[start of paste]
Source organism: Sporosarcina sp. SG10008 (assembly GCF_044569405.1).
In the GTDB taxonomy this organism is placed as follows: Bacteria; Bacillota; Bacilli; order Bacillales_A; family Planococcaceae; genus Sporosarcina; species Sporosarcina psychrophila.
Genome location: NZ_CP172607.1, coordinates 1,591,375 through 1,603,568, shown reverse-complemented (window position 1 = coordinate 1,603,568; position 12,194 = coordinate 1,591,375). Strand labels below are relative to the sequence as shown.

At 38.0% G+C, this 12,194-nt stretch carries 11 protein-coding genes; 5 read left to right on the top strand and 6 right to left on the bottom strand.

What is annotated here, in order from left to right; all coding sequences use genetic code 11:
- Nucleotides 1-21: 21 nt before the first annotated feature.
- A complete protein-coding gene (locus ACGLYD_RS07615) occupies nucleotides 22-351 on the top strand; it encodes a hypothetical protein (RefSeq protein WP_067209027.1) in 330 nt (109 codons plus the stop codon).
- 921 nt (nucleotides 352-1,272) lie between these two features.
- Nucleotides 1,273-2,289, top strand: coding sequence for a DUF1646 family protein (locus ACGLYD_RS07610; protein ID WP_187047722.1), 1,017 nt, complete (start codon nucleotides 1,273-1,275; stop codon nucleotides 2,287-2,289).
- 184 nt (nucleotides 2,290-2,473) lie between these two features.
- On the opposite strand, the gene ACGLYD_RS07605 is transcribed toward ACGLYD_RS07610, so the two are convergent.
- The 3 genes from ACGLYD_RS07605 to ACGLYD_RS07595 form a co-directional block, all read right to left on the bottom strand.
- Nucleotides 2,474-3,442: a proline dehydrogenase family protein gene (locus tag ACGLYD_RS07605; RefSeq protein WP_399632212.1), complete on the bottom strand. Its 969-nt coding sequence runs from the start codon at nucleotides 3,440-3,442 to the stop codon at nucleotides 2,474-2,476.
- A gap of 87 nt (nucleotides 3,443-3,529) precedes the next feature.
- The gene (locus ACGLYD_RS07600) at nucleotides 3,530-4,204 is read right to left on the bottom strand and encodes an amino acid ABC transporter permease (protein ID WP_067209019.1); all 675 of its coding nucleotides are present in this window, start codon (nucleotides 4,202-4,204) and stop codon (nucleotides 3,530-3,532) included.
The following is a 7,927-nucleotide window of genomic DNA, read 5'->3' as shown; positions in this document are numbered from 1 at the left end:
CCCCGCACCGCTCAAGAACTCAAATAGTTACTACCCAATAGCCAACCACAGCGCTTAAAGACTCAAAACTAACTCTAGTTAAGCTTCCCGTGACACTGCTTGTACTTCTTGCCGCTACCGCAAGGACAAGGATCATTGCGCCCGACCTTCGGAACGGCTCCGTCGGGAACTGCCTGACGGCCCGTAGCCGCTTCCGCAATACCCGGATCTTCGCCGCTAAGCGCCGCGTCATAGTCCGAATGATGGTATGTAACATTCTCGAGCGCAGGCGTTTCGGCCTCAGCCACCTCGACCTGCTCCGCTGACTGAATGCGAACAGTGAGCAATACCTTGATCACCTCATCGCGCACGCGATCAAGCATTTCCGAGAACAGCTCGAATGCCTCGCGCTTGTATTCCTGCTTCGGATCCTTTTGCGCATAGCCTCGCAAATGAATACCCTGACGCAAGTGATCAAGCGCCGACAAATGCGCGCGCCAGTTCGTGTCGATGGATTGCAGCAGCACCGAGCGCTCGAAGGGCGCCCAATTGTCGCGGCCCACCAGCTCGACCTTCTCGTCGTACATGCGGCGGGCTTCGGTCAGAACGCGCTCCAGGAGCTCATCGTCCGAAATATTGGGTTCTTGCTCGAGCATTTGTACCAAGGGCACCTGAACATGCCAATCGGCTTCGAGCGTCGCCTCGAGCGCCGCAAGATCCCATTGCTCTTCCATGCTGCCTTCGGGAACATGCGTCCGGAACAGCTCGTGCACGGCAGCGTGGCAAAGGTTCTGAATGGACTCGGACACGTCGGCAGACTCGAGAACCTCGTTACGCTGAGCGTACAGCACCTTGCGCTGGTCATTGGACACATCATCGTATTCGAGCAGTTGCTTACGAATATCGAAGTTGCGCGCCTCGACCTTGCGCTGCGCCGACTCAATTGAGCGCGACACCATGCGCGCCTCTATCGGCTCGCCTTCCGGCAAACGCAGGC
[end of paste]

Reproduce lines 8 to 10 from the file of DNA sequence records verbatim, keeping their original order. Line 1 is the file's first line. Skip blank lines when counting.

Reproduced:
- 921 nt (nucleotides 352-1,272) lie between these two features.
- Nucleotides 1,273-2,289, top strand: coding sequence for a DUF1646 family protein (locus ACGLYD_RS07610; protein ID WP_187047722.1), 1,017 nt, complete (start codon nucleotides 1,273-1,275; stop codon nucleotides 2,287-2,289).
- 184 nt (nucleotides 2,290-2,473) lie between these two features.